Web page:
Major UK companies still not blocking porn namesakes

The XXX suffix was launched in a staged manner to help companies protect their brand names. Its ‘sunrise’ phase of 28 days, designed to allow companies to register domains containing their trademarks, ended last October. The ‘landrush’ phase, during which a closed group of companies can register generic terms  that aren’t trademarks, ran from 8 November to 25 November. On 6 December 2011 dotXXX entered General Availability.

By mid-January 2012 Richard Branson was forced to take action against the owners of the new domain richardbranson.xxx. It is not him; but it shows how quickly ‘enterprising’ merchants will take advantage of the process known as cybersquatting. This involves registering a famous name as part (or in this case, all) of a new domain in order to gain credence from that name.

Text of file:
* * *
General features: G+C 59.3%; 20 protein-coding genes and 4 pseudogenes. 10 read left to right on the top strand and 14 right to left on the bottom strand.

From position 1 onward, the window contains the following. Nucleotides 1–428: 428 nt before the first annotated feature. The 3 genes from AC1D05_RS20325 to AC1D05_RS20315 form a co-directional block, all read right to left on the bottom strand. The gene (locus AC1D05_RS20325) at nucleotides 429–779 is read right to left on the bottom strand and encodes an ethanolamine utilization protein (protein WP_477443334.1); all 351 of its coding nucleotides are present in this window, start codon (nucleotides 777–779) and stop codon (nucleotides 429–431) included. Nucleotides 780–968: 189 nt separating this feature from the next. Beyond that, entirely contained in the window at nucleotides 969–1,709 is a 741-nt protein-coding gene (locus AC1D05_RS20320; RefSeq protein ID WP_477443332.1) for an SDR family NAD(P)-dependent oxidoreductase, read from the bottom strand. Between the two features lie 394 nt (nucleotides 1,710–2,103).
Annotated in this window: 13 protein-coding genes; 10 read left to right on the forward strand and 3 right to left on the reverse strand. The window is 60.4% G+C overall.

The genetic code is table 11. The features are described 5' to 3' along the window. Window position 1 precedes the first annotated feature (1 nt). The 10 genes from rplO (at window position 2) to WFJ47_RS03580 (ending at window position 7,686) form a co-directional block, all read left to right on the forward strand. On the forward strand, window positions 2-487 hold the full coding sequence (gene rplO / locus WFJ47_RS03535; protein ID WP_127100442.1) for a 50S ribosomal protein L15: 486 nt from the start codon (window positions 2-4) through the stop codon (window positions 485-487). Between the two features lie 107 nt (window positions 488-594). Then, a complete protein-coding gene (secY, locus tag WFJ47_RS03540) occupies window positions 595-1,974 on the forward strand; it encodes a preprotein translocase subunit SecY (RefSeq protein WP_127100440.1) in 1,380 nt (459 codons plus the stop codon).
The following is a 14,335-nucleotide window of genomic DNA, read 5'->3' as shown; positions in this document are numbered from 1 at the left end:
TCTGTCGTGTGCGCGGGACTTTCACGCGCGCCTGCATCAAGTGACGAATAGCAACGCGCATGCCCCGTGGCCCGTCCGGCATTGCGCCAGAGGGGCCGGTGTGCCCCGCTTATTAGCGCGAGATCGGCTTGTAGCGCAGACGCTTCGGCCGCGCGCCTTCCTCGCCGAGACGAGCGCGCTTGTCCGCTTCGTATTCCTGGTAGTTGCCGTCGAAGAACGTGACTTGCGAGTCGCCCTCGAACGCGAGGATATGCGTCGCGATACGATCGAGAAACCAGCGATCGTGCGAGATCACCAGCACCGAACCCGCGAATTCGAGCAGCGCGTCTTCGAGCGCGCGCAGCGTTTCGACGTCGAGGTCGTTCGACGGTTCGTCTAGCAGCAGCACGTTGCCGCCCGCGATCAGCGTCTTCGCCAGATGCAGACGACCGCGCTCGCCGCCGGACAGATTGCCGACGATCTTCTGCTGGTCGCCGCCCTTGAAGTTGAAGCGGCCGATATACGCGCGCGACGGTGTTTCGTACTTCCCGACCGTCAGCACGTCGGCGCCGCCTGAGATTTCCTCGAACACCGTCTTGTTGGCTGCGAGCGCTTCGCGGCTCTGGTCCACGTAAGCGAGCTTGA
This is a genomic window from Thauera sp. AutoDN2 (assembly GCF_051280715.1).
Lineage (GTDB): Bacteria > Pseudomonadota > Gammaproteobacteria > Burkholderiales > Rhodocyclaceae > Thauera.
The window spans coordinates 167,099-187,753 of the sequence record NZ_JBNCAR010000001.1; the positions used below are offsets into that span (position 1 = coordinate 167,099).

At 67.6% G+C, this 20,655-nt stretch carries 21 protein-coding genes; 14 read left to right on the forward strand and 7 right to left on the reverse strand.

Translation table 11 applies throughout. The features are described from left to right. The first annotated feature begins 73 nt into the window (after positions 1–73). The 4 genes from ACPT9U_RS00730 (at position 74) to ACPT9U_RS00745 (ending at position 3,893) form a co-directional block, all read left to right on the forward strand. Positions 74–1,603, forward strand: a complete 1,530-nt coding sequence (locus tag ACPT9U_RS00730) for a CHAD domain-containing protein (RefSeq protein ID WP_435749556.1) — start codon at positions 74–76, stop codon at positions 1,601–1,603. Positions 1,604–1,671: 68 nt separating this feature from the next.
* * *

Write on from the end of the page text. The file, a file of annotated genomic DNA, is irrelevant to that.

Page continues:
The negative effect of having either your personal name, company name, or brand name associated with a porn site is obvious. It happened to Richard Branson, who is currently trying to regain his name via the process known as ICANN’s Dispute Resolution. It is not certain that he will succeed. Fox is also trying to annul foxstudios.xxx.

But despite this lengthy launch process, and despite the publicity over Richard Branson, UK web hosting company daily.co.uk has shown that 58% of the UK’s 100 largest privately owned companies and 90% of the UK’s 100 fastest growing companies have failed to protect their bands against cybersquatting dotXXX registrations. ‘Virgin’, unsurprisingly, has now been protected.

 

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